And finally there’s been the job hunt. I started applying at a few specific places to start with. I’m trying to find my best fit. I’m looking for an environment where I’ll be able to solve interesting problems, be exposed to new ideas and work with smart people. I’m excited at the prospects, and luckily, I have the time to find that special place. I had a really great interview on Friday, but I also had a huge migraine. Hopefully the next one will be even better when my head is on straight!

These past few months have been a whirlwind. I’m really proud of what I’ve been able to accomplish. I’m happy to be facilitating these meetups and functions. I’m really excited about making these events happen. I love enabling others and this has been a great time to do it.

P.S. If you’re interested in Women in Technology, UT’s Introduce a Girl to Engineering day is on Saturday. You can still volunteer here. If you’re interested in specifically helping PyLadies at it, shoot me an email!

Happy New Year

It’s not quite January 1st, but close enough!

The kids are in school and being tended, and it’s my first day back at Vuka. I’m feeling productive so here are a few announcements.

I wrote a few months ago about my proposal to SXSW Interactive. After the first round of approvals in November, I wasn’t selected, but I was shortlisted to the maybe list. It was promising! And in December I was officially on the list. My meet up is going to happen! On Saturday, March 15th at 5pm I’ll be hosting “New Parents in Tech”. I’m beyond excited! If you have any insights or resources for this group of professionals, please email me. I’ll post more details as the day nears.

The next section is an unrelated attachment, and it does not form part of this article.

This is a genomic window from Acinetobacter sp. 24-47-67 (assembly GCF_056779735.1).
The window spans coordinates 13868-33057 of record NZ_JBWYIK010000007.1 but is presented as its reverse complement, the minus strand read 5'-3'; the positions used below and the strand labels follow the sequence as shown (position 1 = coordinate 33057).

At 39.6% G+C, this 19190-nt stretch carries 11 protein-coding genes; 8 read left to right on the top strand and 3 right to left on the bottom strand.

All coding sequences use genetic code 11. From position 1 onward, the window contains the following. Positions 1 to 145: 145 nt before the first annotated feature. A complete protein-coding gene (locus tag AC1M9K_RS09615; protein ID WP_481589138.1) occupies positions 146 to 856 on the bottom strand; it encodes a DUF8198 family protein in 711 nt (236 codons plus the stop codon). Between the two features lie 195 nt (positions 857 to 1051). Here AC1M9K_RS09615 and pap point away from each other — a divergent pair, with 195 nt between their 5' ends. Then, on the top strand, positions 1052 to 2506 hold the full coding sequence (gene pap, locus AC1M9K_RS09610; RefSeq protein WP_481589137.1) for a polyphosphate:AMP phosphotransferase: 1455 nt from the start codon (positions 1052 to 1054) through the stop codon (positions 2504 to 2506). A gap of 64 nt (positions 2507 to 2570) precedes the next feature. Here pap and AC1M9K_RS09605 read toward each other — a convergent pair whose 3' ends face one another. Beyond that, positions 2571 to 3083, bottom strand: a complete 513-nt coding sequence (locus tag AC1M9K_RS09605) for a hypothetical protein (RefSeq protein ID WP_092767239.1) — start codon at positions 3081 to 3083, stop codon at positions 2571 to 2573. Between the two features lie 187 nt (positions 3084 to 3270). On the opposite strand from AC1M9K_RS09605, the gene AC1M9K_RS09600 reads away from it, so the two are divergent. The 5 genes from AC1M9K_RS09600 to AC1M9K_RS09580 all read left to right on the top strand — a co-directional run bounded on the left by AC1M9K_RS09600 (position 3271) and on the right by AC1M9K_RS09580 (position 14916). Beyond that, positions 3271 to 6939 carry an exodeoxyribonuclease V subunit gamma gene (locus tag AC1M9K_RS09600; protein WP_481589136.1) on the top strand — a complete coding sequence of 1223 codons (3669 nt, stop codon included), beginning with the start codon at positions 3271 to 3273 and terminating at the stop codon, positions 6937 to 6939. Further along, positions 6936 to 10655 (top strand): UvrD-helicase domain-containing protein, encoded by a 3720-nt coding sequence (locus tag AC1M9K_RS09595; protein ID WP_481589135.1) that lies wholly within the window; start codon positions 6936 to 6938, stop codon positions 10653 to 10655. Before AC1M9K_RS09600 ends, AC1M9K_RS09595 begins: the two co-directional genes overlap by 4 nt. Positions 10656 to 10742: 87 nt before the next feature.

Related to that topic, Kate MacInnis and I have begun organizing a group of mothers in our PyLadies meetup group, currently called PyMoms.
At PyTexas last year, one of the discussion topics was being an active participant in the local technology talks and being a mother. There’s a need for more outreach and more mom friendly meetups. So hopefully this group will begin to help with that need. I currently have a survey up for it. If you’re a mom in technology here in Austin, please take a few minutes and let us know what kind of meetups you’re interested in.

I’ve also been working on an Etsy listing notification site, based on Flask. It’s not as full featured as I’d like and definitely needs some debugging, but it’s live and deployed. My plan had been to grab an Etsy affiliate account and let it run and pay for itself, but I found out today the Etsy doesn’t allow US affiliates. I’m pretty sure they used to. In any case, I’ll blog more about the highs and lows of that project when I fix the last blockers.

Then there’s the job hunt. I haven’t started looking officially, but 2015 will be the year I get back into the workforce proper. Coding for myself is wonderful, but I’m eager to start working on real projects with smart people who can help me learn faster. Not having a real work commitment has also made me the default flexible parent. So if the kids are off or the sitter is sick, I’m at home and all my projects are put on hold. Half of November and all of December were devoted to family. I love them, but it’s still demoralizing when you’re trying to deploy, understand and overall accomplish a lot and you’re kept away.

And finally a high note, this weekend I attended Data Day Texas. The conference was a nice way to kickstart the year. The female to male ratio was great. I also won an Arduino Esplora at P.Taylor Goetz‘ talk “Beyond the Tweeting Toaster”! There were so many interesting talks that it felt like it could’ve been a two day conference. We were even given some space to setup a PyLadies table and talk to some wonderful women. Overall a good conference with unexpected bonuses!
For a more comprehensive write-up on it checkout Jen’s recap!